The stewardship challenge we are facing at World Vision Australia is a common one in World Vision around the world.
Like us, there is a mixture of reasons for the partnership needing to pull in its expenses belt.
Some of these reasons are good ones.
For example, the need to ensure that money is used for the purposes for which it is raised. The need to avoid situations in which a sponsor’s gift is used for something entirely irrelevant.
Most sponsors would accept that some small portion of their gifts are used to cover World Vision’s essential fixed costs.
For example, the work we do in policy dialogue with the United Nations impacts on the quality of ministry to children all around the world. Next year this might consume a bit less than one-three hundredth of each sponsor’s dollar—about a third of each cent.
I see this as a necessary and important part of our ministry to children. It is reasonable to use this tiny part of a sponsor’s donation.
However, if we were to take 5% of my sponsor gifts intended for my Indonesian sponsored child, and spend them on emergency relief in Rwanda, that would not be right. Even though the need might be great, and the work worthwhile, it is not keeping faith with sponsors to use their money in ways that have no relevance to their intentions.
Fortunately we do not take 5% of your sponsorship $29 and send it to Rwanda. And we won’t.
Faced with the many constraints we found that next year’s international budget of $300 million was short by just over $3 million.
Not a bad result, and we worked to make it balance.
I am pleased to report that we made it balance without taking any money away from the field ministry.
Some Things Are Too Costly, No Matter How Cheap They Are.
If someone gave World Vision a Mercedes-Benz for us to use as a pool car for free, we could not drive it.
Why? It’s free!
It’s a problem of what people would think. And, often in our work, this must be considered.
And often, the choices we make are difficult. Our building is one such. We made the cheapest decision in moving to East Burwood. I judged that the cost of dealing with the public relations challenge was less than the millions of dollars it would have cost us to take one of the other options.
But not all decisions are as difficult as this.
The international leadership team met at the Lodge at Kananaskis, Canada. It’s hard to pronounce, but that’s the only bad thing about it.
It is on the eastern edge of the Rocky Mountains in some of the most wonderfully spectacular scenery on earth.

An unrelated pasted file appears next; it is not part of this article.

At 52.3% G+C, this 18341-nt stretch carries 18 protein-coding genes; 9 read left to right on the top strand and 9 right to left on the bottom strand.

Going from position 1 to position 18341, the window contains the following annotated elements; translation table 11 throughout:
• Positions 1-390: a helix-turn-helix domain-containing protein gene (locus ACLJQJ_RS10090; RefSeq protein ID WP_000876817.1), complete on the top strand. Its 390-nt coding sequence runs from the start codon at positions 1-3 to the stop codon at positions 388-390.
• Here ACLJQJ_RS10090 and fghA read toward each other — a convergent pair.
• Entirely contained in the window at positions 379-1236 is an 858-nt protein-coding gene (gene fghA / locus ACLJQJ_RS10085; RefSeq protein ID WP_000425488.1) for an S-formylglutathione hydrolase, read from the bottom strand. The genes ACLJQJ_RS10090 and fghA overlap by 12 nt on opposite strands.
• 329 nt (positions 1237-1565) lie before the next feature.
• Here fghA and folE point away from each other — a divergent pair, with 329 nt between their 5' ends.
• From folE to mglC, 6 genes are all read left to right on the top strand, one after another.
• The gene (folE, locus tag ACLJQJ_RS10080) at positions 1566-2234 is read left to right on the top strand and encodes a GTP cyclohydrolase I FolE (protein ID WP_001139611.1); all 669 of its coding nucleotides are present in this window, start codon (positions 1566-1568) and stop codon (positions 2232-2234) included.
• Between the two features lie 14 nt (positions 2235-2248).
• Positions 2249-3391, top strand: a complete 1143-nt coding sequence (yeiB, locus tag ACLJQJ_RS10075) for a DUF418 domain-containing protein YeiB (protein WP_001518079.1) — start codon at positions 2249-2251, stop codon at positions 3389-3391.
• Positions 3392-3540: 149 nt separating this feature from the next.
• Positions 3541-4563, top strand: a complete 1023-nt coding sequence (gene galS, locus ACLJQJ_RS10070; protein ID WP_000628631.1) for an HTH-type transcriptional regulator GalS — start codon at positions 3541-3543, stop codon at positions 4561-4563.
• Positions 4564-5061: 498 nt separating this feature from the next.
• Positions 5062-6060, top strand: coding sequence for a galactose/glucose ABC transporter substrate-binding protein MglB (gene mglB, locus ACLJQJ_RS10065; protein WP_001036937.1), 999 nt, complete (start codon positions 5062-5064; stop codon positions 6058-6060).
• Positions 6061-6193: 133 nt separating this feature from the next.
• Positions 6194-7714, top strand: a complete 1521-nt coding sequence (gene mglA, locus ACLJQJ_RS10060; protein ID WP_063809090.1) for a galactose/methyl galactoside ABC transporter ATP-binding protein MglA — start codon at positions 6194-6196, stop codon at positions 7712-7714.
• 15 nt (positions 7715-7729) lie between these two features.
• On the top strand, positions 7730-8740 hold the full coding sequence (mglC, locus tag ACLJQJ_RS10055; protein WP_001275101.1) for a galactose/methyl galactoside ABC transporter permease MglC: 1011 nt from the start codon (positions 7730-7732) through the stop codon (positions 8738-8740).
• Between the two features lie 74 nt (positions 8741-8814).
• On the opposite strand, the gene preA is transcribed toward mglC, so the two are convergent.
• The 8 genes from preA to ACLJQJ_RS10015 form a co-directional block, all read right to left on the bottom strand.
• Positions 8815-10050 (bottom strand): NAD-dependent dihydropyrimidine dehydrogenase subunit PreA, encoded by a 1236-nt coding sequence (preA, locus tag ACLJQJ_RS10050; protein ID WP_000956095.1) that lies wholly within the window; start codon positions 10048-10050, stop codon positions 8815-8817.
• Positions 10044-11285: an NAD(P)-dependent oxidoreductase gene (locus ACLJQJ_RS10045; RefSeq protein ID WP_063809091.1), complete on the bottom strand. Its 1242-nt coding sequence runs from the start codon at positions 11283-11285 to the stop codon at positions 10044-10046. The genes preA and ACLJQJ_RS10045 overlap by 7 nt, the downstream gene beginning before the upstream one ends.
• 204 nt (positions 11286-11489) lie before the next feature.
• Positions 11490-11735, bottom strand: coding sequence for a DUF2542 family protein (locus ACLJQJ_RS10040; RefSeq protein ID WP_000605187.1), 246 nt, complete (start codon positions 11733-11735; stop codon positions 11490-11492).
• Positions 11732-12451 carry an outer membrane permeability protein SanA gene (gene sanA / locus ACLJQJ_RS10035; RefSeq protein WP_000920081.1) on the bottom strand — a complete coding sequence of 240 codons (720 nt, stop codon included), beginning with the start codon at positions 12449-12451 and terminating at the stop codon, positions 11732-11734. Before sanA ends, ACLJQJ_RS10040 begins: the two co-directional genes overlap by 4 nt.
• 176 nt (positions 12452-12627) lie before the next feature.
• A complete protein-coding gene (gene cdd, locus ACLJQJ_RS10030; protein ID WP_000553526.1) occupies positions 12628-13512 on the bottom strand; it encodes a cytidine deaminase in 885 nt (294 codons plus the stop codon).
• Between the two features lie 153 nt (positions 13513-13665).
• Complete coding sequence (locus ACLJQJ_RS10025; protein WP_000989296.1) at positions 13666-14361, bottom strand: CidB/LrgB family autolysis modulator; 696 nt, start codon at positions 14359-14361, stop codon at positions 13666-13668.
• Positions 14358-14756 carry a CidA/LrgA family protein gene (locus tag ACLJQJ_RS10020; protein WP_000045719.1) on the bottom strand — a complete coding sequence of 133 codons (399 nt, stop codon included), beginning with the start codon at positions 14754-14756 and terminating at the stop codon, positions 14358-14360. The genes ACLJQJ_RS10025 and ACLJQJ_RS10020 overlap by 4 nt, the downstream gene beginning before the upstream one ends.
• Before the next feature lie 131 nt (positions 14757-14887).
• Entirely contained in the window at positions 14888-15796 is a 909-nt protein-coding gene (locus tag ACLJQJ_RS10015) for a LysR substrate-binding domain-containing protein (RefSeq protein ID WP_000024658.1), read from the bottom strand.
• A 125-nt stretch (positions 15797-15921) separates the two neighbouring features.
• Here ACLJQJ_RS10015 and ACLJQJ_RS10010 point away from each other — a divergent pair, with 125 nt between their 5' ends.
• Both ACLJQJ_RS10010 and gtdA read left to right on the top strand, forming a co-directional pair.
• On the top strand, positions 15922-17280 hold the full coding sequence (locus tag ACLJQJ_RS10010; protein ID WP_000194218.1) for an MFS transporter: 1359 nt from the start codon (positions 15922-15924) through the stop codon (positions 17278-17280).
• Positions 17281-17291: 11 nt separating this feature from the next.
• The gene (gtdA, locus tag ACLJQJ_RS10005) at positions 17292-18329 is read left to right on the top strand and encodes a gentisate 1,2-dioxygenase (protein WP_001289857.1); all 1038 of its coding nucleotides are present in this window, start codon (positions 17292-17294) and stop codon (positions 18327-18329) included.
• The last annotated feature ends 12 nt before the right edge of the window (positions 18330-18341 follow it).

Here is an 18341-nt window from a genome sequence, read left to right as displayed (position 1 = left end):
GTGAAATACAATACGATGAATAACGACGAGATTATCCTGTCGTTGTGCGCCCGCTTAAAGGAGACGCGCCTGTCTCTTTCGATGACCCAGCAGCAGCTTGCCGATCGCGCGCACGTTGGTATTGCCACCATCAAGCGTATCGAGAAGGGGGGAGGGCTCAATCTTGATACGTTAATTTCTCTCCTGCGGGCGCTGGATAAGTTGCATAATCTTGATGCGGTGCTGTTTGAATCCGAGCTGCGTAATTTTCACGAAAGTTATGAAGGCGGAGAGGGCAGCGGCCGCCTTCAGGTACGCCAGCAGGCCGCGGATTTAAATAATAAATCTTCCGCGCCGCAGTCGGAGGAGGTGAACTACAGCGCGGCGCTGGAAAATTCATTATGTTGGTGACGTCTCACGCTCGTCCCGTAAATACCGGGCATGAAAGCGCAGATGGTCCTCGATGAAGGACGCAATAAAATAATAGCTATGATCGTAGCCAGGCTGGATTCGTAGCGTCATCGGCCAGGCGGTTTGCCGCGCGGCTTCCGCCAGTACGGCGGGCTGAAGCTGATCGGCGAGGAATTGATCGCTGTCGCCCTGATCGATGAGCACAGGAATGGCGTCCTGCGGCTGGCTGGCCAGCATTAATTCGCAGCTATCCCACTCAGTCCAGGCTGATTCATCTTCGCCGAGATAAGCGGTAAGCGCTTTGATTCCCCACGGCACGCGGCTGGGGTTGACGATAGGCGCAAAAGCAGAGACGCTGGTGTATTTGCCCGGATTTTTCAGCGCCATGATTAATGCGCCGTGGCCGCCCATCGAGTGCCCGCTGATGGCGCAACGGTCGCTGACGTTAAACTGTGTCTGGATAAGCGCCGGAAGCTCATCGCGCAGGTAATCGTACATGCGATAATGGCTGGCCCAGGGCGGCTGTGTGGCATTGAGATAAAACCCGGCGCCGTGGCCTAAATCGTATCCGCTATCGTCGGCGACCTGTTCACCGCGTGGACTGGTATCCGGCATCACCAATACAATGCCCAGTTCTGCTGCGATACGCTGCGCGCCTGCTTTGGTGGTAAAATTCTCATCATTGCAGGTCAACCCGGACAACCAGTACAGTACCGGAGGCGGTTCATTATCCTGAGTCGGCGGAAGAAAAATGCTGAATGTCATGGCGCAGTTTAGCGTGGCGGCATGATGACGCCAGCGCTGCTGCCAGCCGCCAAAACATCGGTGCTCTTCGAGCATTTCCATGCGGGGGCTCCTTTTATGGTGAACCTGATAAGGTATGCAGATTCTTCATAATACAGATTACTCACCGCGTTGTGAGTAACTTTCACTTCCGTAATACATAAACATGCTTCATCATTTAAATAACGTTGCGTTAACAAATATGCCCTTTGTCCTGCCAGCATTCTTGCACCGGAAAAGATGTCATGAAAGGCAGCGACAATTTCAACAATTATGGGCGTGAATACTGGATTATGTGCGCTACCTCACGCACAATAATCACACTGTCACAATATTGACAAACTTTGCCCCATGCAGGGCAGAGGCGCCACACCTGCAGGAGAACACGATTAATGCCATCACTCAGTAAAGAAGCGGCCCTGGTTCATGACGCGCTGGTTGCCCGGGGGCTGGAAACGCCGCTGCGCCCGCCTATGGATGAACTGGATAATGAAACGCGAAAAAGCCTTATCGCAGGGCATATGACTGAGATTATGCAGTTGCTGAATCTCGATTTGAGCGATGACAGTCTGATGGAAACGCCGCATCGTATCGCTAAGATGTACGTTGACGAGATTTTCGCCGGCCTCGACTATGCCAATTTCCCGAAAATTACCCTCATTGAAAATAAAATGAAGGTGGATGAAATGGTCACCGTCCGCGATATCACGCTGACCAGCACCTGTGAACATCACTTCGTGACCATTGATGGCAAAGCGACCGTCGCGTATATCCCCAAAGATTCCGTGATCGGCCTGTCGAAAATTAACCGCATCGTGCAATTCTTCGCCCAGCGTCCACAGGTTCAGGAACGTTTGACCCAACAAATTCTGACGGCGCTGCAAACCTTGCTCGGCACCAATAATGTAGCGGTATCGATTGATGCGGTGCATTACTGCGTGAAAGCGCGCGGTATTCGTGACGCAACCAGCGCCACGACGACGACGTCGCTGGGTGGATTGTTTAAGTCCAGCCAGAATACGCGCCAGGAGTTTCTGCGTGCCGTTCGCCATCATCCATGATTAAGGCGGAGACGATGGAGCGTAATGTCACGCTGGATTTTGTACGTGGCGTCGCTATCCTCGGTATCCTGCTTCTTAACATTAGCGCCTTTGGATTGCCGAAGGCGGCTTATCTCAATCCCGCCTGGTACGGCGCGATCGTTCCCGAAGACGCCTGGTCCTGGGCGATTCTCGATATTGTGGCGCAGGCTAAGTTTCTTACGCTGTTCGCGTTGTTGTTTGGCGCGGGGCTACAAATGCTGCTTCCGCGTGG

God’s handiwork came for free. I had no problem with that.
And Don Scott and his team had negotiated a special deal for World Vision that meant it was cheaper to stay there than at the Manor Motor Inn!
From a cost point of view there were no problems.
Nevertheless, most ordinary people staying at Kananaskis were paying much more than us for the privilege. Most people would assume the same for us.
Two of the staff were from Australia. I stopped short of telling them who I worked for, and felt compromised in my heart. Of course, I could have explained about the deal and satisfied them, but I resent having to be on the defensive all the time.
I’ll bet you often feel the same way.
I wish I had a neat answer to this dilemma, but there is not one.
We simply have to recognise that the resources we have are not our own. We are stewards. Of money. And of public perceptions about money.
With integrity we must use all these resources wisely.
It’s a Small World, After All!
I mentioned a primary school classmate in the “Personally” column of the latest “World Vision News.”
Clarence Ng was one of my best mates at Granville Central Primary School. Up to the “Sixth Class”.
The other day, the Company Analyst at Arnott’s Biscuits in Sydney was approached by a colleague.
“Dr Ng,” he asked, “did you know a bloke at school named Philip Hunt?”
Dr Clarence Ng called me to renew acquaintances.
He graduated from University of NSW with a doctorate in Chemistry.
These days he works for Arnott’s. One of his jobs is to ensure the continuing chemical quality and development of High Energy Biscuits.
It’s a small world.